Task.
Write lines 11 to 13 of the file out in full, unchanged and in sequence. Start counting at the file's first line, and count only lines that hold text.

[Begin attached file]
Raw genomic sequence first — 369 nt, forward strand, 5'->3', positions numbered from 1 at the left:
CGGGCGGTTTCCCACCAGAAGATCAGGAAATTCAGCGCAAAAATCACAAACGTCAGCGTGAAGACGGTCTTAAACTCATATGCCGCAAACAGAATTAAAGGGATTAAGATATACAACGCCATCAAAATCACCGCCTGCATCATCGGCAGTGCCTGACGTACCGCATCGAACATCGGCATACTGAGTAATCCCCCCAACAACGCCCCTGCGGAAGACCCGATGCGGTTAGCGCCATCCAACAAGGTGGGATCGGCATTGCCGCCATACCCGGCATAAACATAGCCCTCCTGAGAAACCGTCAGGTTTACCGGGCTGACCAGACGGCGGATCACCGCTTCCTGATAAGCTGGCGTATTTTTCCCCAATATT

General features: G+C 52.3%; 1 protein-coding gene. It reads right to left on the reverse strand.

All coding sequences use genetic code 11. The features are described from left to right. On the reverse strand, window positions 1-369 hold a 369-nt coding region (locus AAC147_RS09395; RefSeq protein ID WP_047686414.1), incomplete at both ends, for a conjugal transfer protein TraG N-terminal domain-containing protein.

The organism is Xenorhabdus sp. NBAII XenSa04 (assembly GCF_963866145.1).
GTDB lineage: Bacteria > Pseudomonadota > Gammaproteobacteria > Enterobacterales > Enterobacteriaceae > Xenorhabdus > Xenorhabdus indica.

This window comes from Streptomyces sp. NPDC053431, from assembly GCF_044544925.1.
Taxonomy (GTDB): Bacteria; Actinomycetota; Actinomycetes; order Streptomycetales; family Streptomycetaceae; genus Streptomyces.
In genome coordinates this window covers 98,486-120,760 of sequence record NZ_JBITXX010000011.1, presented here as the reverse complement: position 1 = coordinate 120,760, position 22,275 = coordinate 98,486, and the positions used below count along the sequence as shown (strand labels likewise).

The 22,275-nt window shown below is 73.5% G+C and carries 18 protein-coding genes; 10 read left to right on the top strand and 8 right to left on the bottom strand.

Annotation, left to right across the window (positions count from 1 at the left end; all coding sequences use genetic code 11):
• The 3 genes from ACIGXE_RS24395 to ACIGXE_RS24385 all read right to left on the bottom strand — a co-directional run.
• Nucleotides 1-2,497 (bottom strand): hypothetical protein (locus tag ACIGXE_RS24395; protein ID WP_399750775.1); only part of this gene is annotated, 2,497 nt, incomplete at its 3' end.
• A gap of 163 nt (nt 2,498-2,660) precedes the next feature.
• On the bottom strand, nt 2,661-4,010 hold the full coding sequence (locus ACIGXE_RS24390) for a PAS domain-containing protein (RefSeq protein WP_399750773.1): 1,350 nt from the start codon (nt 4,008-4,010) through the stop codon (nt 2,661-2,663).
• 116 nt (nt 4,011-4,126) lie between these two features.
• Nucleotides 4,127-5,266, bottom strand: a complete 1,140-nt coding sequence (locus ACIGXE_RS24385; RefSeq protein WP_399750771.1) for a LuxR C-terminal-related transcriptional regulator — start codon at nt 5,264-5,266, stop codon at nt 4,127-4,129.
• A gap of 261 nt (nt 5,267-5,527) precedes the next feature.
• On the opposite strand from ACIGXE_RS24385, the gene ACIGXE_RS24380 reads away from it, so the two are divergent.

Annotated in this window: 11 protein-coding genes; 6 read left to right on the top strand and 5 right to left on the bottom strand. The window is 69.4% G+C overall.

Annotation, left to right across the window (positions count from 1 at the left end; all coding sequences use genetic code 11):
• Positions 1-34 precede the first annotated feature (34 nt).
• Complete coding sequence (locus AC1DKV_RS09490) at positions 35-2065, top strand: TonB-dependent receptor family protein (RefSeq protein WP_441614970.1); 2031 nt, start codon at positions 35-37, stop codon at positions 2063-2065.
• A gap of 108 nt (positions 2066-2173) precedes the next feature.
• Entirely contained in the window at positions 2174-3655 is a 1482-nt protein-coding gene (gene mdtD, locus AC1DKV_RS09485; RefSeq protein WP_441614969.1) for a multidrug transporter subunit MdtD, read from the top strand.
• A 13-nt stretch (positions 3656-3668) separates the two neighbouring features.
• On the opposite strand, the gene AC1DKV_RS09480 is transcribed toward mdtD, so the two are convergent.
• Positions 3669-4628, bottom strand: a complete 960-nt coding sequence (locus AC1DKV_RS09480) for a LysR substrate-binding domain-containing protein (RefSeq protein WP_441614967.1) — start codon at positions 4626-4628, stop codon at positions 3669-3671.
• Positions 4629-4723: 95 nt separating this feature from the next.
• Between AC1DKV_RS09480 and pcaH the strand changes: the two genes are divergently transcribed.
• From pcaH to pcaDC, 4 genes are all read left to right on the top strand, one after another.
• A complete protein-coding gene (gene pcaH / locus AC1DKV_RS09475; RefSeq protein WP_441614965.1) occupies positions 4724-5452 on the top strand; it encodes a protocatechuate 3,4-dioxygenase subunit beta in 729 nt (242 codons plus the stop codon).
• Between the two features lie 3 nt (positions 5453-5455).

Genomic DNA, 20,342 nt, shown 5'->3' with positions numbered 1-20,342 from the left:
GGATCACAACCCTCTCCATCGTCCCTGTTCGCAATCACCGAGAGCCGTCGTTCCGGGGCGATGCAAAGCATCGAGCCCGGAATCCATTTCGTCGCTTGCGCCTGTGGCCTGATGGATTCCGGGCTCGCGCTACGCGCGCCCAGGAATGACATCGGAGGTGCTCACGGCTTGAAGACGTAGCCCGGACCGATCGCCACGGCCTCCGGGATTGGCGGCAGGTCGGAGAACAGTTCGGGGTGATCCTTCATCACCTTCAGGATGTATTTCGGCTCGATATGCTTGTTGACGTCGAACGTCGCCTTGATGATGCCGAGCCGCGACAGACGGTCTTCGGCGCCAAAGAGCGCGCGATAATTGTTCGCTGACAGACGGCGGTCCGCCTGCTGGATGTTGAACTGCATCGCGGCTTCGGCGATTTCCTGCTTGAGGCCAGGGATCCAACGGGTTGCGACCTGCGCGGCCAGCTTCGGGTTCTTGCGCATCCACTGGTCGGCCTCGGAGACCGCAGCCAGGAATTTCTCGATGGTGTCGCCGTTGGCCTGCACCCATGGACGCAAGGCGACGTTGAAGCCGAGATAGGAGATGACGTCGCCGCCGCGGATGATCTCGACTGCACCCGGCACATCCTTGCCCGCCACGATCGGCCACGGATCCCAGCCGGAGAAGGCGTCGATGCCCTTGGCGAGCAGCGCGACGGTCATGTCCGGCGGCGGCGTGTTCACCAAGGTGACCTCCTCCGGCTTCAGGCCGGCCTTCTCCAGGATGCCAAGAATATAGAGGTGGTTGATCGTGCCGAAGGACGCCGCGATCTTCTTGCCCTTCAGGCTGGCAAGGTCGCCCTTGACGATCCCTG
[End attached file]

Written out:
Annotation, left to right across the window (positions count from 1 at the left end; all coding sequences use genetic code 11):
• The 3 genes from ACIGXE_RS24395 to ACIGXE_RS24385 all read right to left on the bottom strand — a co-directional run.
• Nucleotides 1-2,497 (bottom strand): hypothetical protein (locus tag ACIGXE_RS24395; protein ID WP_399750775.1); only part of this gene is annotated, 2,497 nt, incomplete at its 3' end.